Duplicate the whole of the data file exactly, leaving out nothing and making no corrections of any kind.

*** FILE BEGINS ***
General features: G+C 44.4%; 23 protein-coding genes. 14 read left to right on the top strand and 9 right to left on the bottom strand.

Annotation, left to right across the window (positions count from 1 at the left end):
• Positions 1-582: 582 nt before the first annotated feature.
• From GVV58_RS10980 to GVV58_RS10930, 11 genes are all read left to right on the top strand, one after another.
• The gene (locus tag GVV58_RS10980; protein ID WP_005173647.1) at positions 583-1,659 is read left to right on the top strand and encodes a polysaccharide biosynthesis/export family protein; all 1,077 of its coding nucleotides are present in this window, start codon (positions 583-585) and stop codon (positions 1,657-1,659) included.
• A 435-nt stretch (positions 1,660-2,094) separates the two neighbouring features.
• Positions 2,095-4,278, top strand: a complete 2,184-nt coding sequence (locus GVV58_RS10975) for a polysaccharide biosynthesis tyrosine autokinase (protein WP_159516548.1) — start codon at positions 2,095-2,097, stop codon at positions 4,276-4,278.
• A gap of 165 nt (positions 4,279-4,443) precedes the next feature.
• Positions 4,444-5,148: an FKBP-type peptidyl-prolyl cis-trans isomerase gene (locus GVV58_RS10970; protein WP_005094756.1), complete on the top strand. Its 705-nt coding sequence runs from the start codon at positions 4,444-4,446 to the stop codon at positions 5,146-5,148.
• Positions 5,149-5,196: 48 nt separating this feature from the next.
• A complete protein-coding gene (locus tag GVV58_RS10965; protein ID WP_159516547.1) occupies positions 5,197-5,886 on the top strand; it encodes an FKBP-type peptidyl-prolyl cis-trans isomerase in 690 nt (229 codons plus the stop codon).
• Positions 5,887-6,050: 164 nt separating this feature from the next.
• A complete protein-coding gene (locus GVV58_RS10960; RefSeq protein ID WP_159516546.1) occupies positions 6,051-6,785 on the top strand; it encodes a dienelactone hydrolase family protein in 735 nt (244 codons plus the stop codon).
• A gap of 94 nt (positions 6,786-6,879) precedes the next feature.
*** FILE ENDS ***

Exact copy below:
General features: G+C 44.4%; 23 protein-coding genes. 14 read left to right on the top strand and 9 right to left on the bottom strand.

Annotation, left to right across the window (positions count from 1 at the left end):
• Positions 1-582: 582 nt before the first annotated feature.
• From GVV58_RS10980 to GVV58_RS10930, 11 genes are all read left to right on the top strand, one after another.
• The gene (locus tag GVV58_RS10980; protein ID WP_005173647.1) at positions 583-1,659 is read left to right on the top strand and encodes a polysaccharide biosynthesis/export family protein; all 1,077 of its coding nucleotides are present in this window, start codon (positions 583-585) and stop codon (positions 1,657-1,659) included.
• A 435-nt stretch (positions 1,660-2,094) separates the two neighbouring features.
• Positions 2,095-4,278, top strand: a complete 2,184-nt coding sequence (locus GVV58_RS10975) for a polysaccharide biosynthesis tyrosine autokinase (protein WP_159516548.1) — start codon at positions 2,095-2,097, stop codon at positions 4,276-4,278.
• A gap of 165 nt (positions 4,279-4,443) precedes the next feature.
• Positions 4,444-5,148: an FKBP-type peptidyl-prolyl cis-trans isomerase gene (locus GVV58_RS10970; protein WP_005094756.1), complete on the top strand. Its 705-nt coding sequence runs from the start codon at positions 4,444-4,446 to the stop codon at positions 5,146-5,148.
• Positions 5,149-5,196: 48 nt separating this feature from the next.
• A complete protein-coding gene (locus tag GVV58_RS10965; protein ID WP_159516547.1) occupies positions 5,197-5,886 on the top strand; it encodes an FKBP-type peptidyl-prolyl cis-trans isomerase in 690 nt (229 codons plus the stop codon).
• Positions 5,887-6,050: 164 nt separating this feature from the next.
• A complete protein-coding gene (locus GVV58_RS10960; RefSeq protein ID WP_159516546.1) occupies positions 6,051-6,785 on the top strand; it encodes a dienelactone hydrolase family protein in 735 nt (244 codons plus the stop codon).
• A gap of 94 nt (positions 6,786-6,879) precedes the next feature.